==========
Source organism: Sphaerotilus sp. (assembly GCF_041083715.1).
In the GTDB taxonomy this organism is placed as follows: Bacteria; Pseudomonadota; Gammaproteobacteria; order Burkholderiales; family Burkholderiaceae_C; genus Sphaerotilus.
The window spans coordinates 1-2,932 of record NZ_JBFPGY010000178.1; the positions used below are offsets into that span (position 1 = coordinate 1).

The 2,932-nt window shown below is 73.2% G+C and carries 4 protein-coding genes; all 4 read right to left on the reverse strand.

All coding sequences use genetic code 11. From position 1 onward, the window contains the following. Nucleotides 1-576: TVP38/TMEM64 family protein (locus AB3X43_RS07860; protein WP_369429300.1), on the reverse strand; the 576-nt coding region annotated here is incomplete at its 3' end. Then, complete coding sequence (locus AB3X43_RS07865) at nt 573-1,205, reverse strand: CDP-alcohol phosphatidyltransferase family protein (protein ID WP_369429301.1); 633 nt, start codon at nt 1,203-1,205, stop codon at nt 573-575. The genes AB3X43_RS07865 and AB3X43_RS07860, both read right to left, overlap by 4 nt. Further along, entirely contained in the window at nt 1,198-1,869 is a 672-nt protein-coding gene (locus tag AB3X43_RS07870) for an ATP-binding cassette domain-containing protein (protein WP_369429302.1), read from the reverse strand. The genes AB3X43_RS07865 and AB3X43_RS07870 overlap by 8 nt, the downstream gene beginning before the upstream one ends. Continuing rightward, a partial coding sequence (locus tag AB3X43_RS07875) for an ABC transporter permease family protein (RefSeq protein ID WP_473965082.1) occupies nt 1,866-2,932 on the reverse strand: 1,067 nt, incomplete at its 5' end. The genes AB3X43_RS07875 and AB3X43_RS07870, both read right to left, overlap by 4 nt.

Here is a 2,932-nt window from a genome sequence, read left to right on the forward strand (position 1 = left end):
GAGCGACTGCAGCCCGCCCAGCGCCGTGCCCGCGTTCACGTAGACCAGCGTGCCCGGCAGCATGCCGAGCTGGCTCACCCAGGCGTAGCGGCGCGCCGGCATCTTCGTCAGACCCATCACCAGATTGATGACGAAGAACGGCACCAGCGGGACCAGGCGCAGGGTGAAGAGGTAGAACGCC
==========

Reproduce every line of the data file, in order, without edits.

Source organism: Sphaerotilus sp. (assembly GCF_041083715.1).
In the GTDB taxonomy this organism is placed as follows: Bacteria; Pseudomonadota; Gammaproteobacteria; order Burkholderiales; family Burkholderiaceae_C; genus Sphaerotilus.
The window spans coordinates 1-2,932 of record NZ_JBFPGY010000178.1; the positions used below are offsets into that span (position 1 = coordinate 1).

The 2,932-nt window shown below is 73.2% G+C and carries 4 protein-coding genes; all 4 read right to left on the reverse strand.

All coding sequences use genetic code 11. From position 1 onward, the window contains the following. Nucleotides 1-576: TVP38/TMEM64 family protein (locus AB3X43_RS07860; protein WP_369429300.1), on the reverse strand; the 576-nt coding region annotated here is incomplete at its 3' end. Then, complete coding sequence (locus AB3X43_RS07865) at nt 573-1,205, reverse strand: CDP-alcohol phosphatidyltransferase family protein (protein ID WP_369429301.1); 633 nt, start codon at nt 1,203-1,205, stop codon at nt 573-575. The genes AB3X43_RS07865 and AB3X43_RS07860, both read right to left, overlap by 4 nt. Further along, entirely contained in the window at nt 1,198-1,869 is a 672-nt protein-coding gene (locus tag AB3X43_RS07870) for an ATP-binding cassette domain-containing protein (protein WP_369429302.1), read from the reverse strand. The genes AB3X43_RS07865 and AB3X43_RS07870 overlap by 8 nt, the downstream gene beginning before the upstream one ends. Continuing rightward, a partial coding sequence (locus tag AB3X43_RS07875) for an ABC transporter permease family protein (RefSeq protein ID WP_473965082.1) occupies nt 1,866-2,932 on the reverse strand: 1,067 nt, incomplete at its 5' end. The genes AB3X43_RS07875 and AB3X43_RS07870, both read right to left, overlap by 4 nt.

Here is a 2,932-nt window from a genome sequence, read left to right on the forward strand (position 1 = left end):
GAGCGACTGCAGCCCGCCCAGCGCCGTGCCCGCGTTCACGTAGACCAGCGTGCCCGGCAGCATGCCGAGCTGGCTCACCCAGGCGTAGCGGCGCGCCGGCATCTTCGTCAGACCCATCACCAGATTGATGACGAAGAACGGCACCAGCGGGACCAGGCGCAGGGTGAAGAGGTAGAACGCC